Several scholars of the Renaissance have connected these two history-bound endeavors. In “Quattrocento Baseball,” the New Yorker’s Adam Gopnik compared, on the one hand, the humble Montreal Expos with the Sienese painters of the 14th century whose old-fashioned images of saints looked holy and, on the other, the big-city Toronto Blue Jays with those fancy-pants Florentines whose new-style linear perspective made saints look realistic. Gopnik, who studied art history at New York University, conjured baseball’s sense of historical time: “Each inning alters irrevocably the meaning of every inning that has preceded it: Henry Aaron’s first at-bat in 1974, as he approaches Babe Ruth’s record, suddenly lends an entirely new meaning, an unlooked-for centrality, to some nearly forgotten Aaron home run back in 1959. The significance of every action in the game depends entirely on its place within a history, on our recognition of it as one possibility, one choice, within a series of alternatives. The batter swings freely the way the painter paints, but the swing itself is bound about by the ghosts of every other swing. . . . Just as painting, then, seems able to be better grasped by a historical than a purely critical imagination, so baseball’s most inspired observers are essentially historians, and do their best work at a distance.” By working at a distance, historians grasp the meaning of the particulars, significances born of contexts in time, and like painting compared to baseball, all history is comparative.

Giamatti, lifelong Boston Red Sox fan and professor of comparative literature, rose from president of Yale University to be president of the National League and then commissioner of Major League Baseball. As he put it, “There are a lot of people who know me who can’t understand for the life of them why I would go to work on something as unserious as baseball. If they only knew.” Despite his specialty in the European Renaissance, Giamatti saw baseball as quintessentially American—“baseball fits America”—even as it took hold in the Caribbean and Central America. As he evoked the American characteristics of baseball, he noted what baseball owed to the same sources of the European Renaissance: “One cannot underestimate the power, whether derived from biblical images or classical, of the image of the enclosed green space (reified as well in such variety, from the same sources and with the same impact, on our campuses) on the American mind.”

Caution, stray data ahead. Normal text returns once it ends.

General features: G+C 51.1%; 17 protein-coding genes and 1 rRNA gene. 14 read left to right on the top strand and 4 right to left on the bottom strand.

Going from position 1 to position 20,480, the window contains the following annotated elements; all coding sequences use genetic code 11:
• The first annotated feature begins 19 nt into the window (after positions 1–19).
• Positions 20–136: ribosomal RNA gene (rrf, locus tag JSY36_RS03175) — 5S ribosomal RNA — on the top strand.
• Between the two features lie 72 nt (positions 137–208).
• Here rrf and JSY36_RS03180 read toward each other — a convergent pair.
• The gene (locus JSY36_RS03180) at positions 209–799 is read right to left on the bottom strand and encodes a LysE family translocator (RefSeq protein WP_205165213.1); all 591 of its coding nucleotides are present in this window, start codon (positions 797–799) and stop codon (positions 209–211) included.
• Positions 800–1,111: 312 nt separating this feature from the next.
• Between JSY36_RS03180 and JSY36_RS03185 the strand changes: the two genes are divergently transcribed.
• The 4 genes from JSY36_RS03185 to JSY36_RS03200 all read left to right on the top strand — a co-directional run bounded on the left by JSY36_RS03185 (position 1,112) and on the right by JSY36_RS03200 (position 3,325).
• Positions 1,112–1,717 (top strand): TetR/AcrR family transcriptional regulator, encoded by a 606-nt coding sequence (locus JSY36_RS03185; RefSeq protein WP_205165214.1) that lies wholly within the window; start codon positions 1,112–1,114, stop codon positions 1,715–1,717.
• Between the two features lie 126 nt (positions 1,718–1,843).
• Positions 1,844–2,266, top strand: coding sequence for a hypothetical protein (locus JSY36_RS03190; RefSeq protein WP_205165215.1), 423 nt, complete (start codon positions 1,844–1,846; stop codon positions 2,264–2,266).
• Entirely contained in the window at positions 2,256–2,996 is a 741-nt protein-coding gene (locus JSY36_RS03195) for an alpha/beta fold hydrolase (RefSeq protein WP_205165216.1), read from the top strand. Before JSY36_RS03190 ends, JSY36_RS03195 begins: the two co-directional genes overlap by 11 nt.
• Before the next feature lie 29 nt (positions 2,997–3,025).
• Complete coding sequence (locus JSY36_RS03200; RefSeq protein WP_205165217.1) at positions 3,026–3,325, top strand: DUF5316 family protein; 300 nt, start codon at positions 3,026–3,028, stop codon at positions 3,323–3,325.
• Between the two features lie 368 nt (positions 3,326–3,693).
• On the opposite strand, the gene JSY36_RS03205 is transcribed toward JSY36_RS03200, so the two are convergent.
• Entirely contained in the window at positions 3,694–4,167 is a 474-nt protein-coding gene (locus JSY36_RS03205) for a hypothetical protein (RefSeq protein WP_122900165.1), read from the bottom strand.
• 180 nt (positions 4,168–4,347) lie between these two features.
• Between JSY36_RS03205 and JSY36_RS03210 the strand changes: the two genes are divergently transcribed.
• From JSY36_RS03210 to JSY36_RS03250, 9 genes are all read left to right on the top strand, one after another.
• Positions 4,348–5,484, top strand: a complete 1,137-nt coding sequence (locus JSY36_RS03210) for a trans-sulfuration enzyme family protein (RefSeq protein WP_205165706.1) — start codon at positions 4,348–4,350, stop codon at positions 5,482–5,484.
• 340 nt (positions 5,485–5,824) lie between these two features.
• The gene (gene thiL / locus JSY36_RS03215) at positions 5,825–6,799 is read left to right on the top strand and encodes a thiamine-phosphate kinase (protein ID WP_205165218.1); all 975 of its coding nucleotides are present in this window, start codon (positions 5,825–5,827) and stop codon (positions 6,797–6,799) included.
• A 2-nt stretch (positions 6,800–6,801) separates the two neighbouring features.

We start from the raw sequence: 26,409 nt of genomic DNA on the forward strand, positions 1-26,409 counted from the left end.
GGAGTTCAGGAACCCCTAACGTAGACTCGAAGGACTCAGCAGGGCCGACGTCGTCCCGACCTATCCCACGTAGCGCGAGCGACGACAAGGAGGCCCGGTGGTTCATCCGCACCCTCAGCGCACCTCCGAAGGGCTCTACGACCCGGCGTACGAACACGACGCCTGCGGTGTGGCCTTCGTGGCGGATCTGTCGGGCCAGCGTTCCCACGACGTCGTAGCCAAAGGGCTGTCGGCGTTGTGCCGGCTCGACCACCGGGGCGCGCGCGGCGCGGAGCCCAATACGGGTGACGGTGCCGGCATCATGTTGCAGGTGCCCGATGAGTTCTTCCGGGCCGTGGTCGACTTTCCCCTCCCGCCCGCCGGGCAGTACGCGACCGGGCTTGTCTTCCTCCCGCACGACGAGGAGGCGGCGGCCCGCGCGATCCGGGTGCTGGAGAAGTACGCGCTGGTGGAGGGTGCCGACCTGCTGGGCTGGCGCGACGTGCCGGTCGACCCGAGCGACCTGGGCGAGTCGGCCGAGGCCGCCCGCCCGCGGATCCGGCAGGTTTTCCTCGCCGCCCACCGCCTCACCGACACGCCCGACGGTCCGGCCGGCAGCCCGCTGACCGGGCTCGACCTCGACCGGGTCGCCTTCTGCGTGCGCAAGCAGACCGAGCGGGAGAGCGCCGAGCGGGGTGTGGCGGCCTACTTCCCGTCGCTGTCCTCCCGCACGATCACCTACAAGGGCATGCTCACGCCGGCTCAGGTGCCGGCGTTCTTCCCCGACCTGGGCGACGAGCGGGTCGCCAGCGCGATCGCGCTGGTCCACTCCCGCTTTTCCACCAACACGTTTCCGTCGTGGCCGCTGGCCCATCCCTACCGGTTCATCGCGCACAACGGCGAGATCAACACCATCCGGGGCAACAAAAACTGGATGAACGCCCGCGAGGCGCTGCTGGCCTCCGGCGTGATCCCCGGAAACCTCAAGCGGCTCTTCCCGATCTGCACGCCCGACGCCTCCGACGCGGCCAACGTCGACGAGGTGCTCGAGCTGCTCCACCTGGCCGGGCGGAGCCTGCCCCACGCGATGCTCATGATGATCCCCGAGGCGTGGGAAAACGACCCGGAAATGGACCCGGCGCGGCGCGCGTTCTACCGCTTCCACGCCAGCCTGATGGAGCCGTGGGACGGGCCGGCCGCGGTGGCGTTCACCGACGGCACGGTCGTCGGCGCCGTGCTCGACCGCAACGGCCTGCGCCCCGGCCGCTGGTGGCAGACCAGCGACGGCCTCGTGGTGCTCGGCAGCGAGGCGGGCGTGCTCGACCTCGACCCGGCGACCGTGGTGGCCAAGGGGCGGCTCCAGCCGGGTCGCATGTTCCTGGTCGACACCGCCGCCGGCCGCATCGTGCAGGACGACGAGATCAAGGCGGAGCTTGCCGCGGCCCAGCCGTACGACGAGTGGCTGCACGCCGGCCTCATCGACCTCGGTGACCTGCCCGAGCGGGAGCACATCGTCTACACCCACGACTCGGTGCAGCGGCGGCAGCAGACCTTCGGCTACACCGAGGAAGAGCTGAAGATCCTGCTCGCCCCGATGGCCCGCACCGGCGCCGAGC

The thrill of history, like the baseball game, comes from following the fits and starts.

In “Baseball as Narrative,” Giamatti quoted from the Marianne Moore poem “Baseball and Writing”:

Fanaticism? No. Writing is exciting
and baseball is like writing.
You can never tell with either
how it will go
or what you will do.

Historical writing, however, differs from fiction when you read it; if a piece of history has a clear thesis, you know where it is going. Researching history in contrast to reading history, however, is more like baseball. When you begin, you do not know where the research will take you. In that sense, real history is quite unlike the propaganda that masquerades as history. Propaganda begins with the end and then tries to convince you that the end was inevitable. Good history begins with a sense of the ignorance of historical actors about the outcome of their actions. The thrill of history, like the baseball game, comes from following the fits and starts, the sudden shifts of fortune, the unexpected errors, the individual bums and heroes, and the repeated tension created by the action.

With Dante, Spenser, and Shakespeare echoing in his head, Giamatti produced the greatest elegy to a baseball season: “It breaks your heart. It is designed to break your heart. The game begins in the spring, when everything else begins again, and it blossoms in the summer, filling the afternoons and evenings, and then as soon as the chill rains come, it stops and leaves you to face the fall alone. You count on it, rely on it to buffer the passage of time, to keep the memory of sunshine and high skies alive, and then just when the days are all twilight, when you need it most it stops.” As many of us face the tasks of the academic year, may we keep the green fields and the sound of a child catching a ball alive in our minds.

This work is licensed under a Creative Commons Attribution-NonCommercial-NoDerivatives 4.0 International License. Attribution must provide author name, article title, Perspectives on History, date of publication, and a link to this page. This license applies only to the article, not to text or images used here by permission.

Edward Muir
Edward Muir

Northwestern University